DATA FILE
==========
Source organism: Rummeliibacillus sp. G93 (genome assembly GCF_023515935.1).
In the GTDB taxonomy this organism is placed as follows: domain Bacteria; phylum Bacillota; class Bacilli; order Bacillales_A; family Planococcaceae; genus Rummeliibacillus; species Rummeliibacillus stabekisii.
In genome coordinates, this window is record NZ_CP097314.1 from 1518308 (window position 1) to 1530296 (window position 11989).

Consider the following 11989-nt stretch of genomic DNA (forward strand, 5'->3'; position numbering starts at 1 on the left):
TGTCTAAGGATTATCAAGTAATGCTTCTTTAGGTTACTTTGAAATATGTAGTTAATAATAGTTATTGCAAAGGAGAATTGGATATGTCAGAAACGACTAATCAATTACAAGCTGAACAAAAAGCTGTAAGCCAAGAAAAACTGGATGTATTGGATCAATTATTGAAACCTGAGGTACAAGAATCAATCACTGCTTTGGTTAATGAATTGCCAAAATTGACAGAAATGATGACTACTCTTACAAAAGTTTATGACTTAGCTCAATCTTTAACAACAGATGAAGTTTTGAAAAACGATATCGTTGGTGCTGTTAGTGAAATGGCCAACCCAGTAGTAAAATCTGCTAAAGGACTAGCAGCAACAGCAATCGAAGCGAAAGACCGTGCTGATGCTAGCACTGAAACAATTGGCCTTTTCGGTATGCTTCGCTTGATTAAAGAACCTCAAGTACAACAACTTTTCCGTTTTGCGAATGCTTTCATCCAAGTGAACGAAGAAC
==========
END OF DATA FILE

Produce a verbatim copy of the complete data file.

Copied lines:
Source organism: Rummeliibacillus sp. G93 (genome assembly GCF_023515935.1).
In the GTDB taxonomy this organism is placed as follows: domain Bacteria; phylum Bacillota; class Bacilli; order Bacillales_A; family Planococcaceae; genus Rummeliibacillus; species Rummeliibacillus stabekisii.
In genome coordinates, this window is record NZ_CP097314.1 from 1518308 (window position 1) to 1530296 (window position 11989).

Consider the following 11989-nt stretch of genomic DNA (forward strand, 5'->3'; position numbering starts at 1 on the left):
TGTCTAAGGATTATCAAGTAATGCTTCTTTAGGTTACTTTGAAATATGTAGTTAATAATAGTTATTGCAAAGGAGAATTGGATATGTCAGAAACGACTAATCAATTACAAGCTGAACAAAAAGCTGTAAGCCAAGAAAAACTGGATGTATTGGATCAATTATTGAAACCTGAGGTACAAGAATCAATCACTGCTTTGGTTAATGAATTGCCAAAATTGACAGAAATGATGACTACTCTTACAAAAGTTTATGACTTAGCTCAATCTTTAACAACAGATGAAGTTTTGAAAAACGATATCGTTGGTGCTGTTAGTGAAATGGCCAACCCAGTAGTAAAATCTGCTAAAGGACTAGCAGCAACAGCAATCGAAGCGAAAGACCGTGCTGATGCTAGCACTGAAACAATTGGCCTTTTCGGTATGCTTCGCTTGATTAAAGAACCTCAAGTACAACAACTTTTCCGTTTTGCGAATGCTTTCATCCAAGTGAACGAAGAAC